Top prosecutor calls for tougher UAE laws to punish killer drivers
DUBAI // Dubai’s top traffic prosecutor called yesterday for tough new laws to punish bad drivers.
Existing laws do not allow judges to impose sentences that match the severity of the crime, said Salah Bu Farousha, head of Dubai Traffic Public Prosecution.
“For example, you have a driver who is speeding, who refuses to be stopped by the police so he tries to evade them. In the process he skips a red light, causes someone else to have an accident and becomes a danger to the public.
“This person, if he goes to court with these violations, will be fined just Dh2,000. He will pay the fine and leave. Have I, as a public servant, achieved anything? Was I able to improve public safety? No.”
Mr Bu Farousha described the law as vague. He told a road safety conference in Dubai: “We should implement clear laws that the public can understand. We need to have clearer, more complete traffic legislation. It needs to be stricter and comprehensive.”
The prosecutor gave the comparative example of legal outcomes in three hypothetical fatal crashes: one involving a labour bus, another an intoxicated driver and another a reckless youth.
“All three of these cases will result in a maximum sentence of three years in prison. Here the sentence does not reflect the conditions that led to the crash, only that it resulted in a death.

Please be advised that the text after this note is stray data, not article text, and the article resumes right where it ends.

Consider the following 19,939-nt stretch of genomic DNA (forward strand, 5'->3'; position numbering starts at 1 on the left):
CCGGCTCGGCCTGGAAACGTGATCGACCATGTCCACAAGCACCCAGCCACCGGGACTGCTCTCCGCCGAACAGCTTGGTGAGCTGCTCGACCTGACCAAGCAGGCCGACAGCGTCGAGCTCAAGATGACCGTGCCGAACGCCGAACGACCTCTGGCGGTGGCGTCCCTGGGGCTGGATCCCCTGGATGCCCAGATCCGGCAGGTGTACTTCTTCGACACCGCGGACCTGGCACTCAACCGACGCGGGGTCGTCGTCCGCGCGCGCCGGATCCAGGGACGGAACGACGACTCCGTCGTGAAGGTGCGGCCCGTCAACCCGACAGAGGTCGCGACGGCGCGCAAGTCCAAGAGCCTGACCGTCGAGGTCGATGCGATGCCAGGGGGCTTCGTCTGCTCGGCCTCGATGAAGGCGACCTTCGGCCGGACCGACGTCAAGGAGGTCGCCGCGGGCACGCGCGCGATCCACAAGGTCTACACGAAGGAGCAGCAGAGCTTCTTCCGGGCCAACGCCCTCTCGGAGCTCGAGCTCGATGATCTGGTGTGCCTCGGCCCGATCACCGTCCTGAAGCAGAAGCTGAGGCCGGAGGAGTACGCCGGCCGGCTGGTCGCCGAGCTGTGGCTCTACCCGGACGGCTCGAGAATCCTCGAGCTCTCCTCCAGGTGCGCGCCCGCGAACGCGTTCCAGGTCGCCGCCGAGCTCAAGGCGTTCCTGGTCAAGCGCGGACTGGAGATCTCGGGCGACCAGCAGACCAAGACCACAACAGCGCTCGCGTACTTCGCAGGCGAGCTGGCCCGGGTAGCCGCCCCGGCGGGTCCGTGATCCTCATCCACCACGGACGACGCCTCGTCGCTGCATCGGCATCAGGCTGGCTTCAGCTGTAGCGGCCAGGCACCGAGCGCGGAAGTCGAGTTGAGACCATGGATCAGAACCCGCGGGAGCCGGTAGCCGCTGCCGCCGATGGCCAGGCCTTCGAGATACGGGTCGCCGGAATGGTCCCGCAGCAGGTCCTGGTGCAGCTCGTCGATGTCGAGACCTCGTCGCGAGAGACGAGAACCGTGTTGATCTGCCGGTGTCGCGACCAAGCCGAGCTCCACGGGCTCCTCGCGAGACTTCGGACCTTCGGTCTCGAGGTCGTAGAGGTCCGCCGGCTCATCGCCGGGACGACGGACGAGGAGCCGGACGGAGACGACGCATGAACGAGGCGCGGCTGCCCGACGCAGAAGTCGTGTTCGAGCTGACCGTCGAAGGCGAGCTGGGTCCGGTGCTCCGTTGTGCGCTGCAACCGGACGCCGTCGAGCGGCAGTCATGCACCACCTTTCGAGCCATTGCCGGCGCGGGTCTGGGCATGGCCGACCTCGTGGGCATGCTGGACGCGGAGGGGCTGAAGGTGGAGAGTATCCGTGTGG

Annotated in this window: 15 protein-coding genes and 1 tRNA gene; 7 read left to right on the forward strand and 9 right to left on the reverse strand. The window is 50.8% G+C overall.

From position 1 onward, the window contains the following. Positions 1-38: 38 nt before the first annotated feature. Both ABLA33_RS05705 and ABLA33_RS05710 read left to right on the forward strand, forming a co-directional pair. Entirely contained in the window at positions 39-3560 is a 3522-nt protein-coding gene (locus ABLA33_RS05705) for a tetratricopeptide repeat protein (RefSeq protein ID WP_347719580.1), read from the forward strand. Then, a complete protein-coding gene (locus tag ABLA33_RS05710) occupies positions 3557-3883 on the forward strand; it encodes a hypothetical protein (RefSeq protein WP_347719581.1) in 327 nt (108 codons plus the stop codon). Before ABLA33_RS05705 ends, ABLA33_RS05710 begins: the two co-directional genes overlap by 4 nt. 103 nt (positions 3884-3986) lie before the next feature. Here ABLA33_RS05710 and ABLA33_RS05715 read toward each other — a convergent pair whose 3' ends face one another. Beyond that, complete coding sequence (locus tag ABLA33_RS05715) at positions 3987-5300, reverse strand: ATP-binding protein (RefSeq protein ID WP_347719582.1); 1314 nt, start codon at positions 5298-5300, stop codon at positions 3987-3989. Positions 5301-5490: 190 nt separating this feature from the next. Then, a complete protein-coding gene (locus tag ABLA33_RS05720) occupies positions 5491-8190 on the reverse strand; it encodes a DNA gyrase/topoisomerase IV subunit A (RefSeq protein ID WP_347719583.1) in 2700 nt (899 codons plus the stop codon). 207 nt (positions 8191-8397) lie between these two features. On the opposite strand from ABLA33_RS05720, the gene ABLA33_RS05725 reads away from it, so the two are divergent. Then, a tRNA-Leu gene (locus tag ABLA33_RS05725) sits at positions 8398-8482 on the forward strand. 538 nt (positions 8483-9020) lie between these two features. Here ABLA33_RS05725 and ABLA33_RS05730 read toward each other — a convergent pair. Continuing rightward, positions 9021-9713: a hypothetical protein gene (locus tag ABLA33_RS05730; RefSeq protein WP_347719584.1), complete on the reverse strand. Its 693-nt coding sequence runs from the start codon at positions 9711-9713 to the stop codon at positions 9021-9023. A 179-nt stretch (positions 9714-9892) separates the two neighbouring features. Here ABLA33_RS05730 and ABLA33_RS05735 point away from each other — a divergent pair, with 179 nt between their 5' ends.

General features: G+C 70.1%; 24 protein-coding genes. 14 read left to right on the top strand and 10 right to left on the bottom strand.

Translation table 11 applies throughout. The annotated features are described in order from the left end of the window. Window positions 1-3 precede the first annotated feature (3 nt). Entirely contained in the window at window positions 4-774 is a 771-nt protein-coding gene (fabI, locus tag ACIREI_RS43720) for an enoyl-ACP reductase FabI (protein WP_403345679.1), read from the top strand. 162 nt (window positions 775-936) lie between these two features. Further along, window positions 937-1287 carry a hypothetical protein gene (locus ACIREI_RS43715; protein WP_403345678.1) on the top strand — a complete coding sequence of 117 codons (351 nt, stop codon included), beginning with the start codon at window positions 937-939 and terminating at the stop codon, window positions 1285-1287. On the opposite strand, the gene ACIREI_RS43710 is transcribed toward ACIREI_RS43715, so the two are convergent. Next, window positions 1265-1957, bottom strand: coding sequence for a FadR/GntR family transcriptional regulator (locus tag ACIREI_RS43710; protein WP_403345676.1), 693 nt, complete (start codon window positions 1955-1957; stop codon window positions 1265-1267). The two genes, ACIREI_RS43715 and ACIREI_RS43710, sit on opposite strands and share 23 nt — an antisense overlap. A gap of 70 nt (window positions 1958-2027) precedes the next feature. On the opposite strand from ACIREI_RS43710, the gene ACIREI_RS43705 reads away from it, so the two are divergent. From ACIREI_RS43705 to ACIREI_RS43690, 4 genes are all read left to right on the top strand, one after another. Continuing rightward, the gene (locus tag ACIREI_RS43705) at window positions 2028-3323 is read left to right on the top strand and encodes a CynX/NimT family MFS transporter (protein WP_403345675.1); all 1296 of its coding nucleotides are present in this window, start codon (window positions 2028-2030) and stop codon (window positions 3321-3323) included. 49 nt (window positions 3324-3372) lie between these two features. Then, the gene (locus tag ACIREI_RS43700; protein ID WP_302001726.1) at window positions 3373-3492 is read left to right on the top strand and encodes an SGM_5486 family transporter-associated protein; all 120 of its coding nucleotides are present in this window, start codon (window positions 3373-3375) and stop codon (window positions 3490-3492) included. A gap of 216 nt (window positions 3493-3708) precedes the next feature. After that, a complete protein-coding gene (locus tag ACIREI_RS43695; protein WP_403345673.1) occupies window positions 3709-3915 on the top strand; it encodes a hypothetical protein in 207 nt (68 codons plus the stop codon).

“We also need more transparency. The statistic are not clear and not readily available,” he said.
Mr Bu Farousha said existing law identified 147 types of traffic offence, with a maximum penalty of a Dh3,000 fine and impounding the vehicle for seven to 60 days.
Ibrahim Yousif Ramel, chief executive of Saaed, the organisation that deals with non-fatal traffic accidents in Abu Dhabi, said there was room for improvement.
“Look at heavy vehicles for example: they pose some of the greatest risks on our roads,” he said. “Yet we have no laws looking at what is loaded in these – we only have some laws on whether items are falling out or leaking.
“As a precaution in Abu Dhabi, trucks are not permitted in Al Salam tunnel, because they could be carrying flammable or hazardous materials which can be a disaster in case of an accident.”
Ali Al Kamali, managing director of Datamatix, the organiser of the conference, said the law needed to keep pace with a variety of changes that affected road safety. “The technologies are different, the vehicles are different, people’s mentalities and behaviours are different. We need to update our laws to reflect that.”
Figures presented at the conference, which ended yesterday, suggest road accidents are now the second most common cause of death in the world.
Although Dubai has recorded a significant reduction in road deaths in the past four years, there has been a sharp rise this year.
Between January and March there were 724 accidents with 48 deaths, compared with 33 deaths in 2011 and 27 in 2012.
Mr Ramel praised the work being done to improve safety on Abu Dhabi roads.
“In 2009 we had 471 deaths on the roads in Abu Dhabi, last year we had 242,” he said. “The UAE plans to have zero deaths on the roads per 100,000 people by 2020. So it was great to see that we were able to cut the figure by 50 per cent in just three years.”
There were 692 accidents involving drivers aged 25 and under in Dubai in 2011, including 39 in which the driver was under 18.
“Our figures show that almost all crashes involving Emiratis fall into the severe category. The number of minor collisions that have Emirati drivers is very small,” Mr Ramel said.
Published: May 30, 2013 04:00 AM